Going into Thursday's ladies' free skate, with the 2014 Olympic gold medal on the line, the top three skaters — Korea's Kim Yu-na, Russia's Adelina Sotnikova, and Italy's Carolina Kostner — were separated by mere fractions of a point.
And on Thursday all three took to the ice. Two of those skaters finished what were, to the naked eye, flawless performances. Sotnikova didn't. She had one glaring error midway through her program in her triple flip-double toe-double loop combination:
Yet she came away with the gold medal.
It looks like she may have bobbled that double-toe, and then bobbled that loop. Judges knocked her down -.90 points for the error, and she came away with 8.34 points off of that sloppy combination. That's a lot.
Sotnikova ended up winning the competition by around 5 points, a comfortable margin bolstered by her high choreography marks (which some, like analyst Dick Button are also questioning), meaning this error wasn't make or break. But to those who saw the great, flawless performances from Kostner and Kim are having a hard time explaining how this glaring error was part of the gold-medal winning program. The best explanation might just be that figure skating, even with a new-ish scoring system designed to bring some objectivity, is, at the end of the day, extremely subjective.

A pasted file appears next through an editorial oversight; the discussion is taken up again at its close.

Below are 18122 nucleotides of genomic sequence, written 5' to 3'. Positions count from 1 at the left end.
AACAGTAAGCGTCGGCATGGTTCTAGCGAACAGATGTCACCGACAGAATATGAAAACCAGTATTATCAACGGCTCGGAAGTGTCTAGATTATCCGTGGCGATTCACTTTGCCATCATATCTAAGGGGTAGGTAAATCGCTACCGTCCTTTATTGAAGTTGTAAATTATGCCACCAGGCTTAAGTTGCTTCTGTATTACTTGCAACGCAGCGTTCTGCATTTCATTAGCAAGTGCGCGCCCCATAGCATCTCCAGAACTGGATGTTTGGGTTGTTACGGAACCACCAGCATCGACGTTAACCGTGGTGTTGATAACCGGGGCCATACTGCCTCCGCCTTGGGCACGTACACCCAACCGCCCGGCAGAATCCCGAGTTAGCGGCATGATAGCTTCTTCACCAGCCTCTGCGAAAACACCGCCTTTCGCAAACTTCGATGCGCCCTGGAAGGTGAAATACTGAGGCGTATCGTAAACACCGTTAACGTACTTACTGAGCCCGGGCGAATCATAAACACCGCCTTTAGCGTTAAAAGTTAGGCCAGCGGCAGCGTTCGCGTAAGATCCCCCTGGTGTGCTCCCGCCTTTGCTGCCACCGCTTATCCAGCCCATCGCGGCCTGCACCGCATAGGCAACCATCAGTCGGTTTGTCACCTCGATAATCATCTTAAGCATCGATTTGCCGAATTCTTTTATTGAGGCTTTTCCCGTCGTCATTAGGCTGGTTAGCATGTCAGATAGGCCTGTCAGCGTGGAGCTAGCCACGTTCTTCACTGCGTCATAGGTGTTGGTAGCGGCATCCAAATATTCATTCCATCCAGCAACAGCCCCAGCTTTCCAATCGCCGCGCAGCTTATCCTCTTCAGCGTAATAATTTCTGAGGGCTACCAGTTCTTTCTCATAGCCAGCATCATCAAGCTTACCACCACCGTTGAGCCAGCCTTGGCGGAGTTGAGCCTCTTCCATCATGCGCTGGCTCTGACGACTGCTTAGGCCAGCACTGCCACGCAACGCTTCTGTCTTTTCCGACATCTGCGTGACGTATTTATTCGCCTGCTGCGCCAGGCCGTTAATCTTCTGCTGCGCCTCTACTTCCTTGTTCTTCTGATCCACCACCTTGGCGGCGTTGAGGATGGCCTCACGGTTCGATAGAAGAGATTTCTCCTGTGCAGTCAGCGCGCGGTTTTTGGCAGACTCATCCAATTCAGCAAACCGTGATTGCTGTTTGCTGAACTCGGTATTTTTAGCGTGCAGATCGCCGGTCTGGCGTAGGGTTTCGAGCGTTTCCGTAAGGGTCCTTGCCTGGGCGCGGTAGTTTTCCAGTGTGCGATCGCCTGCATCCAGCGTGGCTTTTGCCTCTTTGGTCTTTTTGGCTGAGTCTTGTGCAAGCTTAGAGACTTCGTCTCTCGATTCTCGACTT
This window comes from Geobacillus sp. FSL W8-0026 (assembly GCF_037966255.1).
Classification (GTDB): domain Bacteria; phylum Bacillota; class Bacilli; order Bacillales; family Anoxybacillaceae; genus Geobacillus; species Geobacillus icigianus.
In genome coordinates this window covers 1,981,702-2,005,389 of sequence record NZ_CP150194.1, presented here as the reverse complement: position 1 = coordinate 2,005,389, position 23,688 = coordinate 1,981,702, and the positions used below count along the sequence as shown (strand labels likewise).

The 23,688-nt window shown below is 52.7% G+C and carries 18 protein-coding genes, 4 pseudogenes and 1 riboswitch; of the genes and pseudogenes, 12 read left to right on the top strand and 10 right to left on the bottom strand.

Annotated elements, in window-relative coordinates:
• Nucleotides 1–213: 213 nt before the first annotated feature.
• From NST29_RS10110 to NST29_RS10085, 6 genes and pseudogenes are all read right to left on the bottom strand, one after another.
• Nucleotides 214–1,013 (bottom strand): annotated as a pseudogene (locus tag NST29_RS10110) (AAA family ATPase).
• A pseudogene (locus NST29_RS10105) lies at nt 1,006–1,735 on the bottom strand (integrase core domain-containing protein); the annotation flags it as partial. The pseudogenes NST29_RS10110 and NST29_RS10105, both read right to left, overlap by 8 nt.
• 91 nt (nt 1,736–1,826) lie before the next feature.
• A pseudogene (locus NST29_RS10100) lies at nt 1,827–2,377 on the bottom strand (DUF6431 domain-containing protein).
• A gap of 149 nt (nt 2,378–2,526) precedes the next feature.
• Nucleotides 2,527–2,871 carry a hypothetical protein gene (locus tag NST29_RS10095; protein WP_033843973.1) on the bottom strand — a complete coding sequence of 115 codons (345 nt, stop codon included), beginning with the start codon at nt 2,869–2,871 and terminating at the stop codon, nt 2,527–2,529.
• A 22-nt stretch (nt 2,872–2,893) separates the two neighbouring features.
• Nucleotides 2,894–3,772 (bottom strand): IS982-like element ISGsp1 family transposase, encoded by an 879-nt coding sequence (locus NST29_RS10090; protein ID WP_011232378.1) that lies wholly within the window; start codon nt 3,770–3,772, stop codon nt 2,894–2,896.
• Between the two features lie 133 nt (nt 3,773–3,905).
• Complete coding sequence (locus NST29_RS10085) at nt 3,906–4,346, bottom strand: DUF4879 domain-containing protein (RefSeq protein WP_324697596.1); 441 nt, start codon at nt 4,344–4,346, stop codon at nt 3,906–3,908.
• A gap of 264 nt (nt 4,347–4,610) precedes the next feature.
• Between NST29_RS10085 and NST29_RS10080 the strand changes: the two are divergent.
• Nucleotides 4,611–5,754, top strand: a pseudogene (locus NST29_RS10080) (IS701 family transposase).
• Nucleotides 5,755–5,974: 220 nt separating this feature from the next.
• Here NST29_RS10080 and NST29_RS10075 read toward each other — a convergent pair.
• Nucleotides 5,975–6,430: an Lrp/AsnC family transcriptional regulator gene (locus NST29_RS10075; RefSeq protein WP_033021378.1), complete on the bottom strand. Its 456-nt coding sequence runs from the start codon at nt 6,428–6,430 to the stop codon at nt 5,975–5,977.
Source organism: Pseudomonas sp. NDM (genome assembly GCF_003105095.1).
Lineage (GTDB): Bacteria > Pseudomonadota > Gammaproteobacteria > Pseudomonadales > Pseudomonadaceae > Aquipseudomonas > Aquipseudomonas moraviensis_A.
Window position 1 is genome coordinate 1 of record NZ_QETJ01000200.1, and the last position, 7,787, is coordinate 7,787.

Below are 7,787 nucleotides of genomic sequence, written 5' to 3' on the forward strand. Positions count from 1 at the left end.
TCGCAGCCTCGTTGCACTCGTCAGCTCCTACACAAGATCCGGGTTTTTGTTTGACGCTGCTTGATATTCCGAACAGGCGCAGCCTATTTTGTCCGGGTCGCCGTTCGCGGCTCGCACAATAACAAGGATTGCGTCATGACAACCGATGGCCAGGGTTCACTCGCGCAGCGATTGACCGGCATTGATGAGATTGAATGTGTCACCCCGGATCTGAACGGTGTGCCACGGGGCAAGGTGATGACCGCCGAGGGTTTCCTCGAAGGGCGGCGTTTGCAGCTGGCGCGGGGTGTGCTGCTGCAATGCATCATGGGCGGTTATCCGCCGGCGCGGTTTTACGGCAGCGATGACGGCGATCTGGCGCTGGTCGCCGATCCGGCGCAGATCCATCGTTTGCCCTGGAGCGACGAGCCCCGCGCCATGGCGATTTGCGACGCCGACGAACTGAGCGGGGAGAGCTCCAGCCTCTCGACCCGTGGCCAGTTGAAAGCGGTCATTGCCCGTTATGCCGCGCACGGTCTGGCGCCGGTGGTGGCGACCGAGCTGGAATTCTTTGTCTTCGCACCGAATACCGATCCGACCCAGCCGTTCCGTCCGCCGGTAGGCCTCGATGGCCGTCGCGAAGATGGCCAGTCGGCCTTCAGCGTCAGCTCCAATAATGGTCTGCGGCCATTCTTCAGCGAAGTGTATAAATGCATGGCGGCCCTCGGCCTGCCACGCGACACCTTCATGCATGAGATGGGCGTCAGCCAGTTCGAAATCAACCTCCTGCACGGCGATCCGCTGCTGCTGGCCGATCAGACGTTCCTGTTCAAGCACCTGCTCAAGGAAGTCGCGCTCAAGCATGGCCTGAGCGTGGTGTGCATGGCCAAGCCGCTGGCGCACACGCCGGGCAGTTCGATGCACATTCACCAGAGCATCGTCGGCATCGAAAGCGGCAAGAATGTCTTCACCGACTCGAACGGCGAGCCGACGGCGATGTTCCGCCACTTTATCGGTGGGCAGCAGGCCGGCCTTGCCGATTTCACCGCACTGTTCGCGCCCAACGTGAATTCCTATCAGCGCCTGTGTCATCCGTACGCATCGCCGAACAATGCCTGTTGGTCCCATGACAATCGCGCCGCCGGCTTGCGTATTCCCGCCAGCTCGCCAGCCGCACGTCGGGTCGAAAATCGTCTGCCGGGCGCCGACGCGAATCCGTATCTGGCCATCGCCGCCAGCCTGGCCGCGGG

Sotnikova finished with 224.59 points (her technical score, with the error, was barely behind Kim's world record from Vancouver). Kim finished with 219.11 points. And Kostner finished with 216.73 for the bronze medal.
This article is from the archive of our partner The Wire.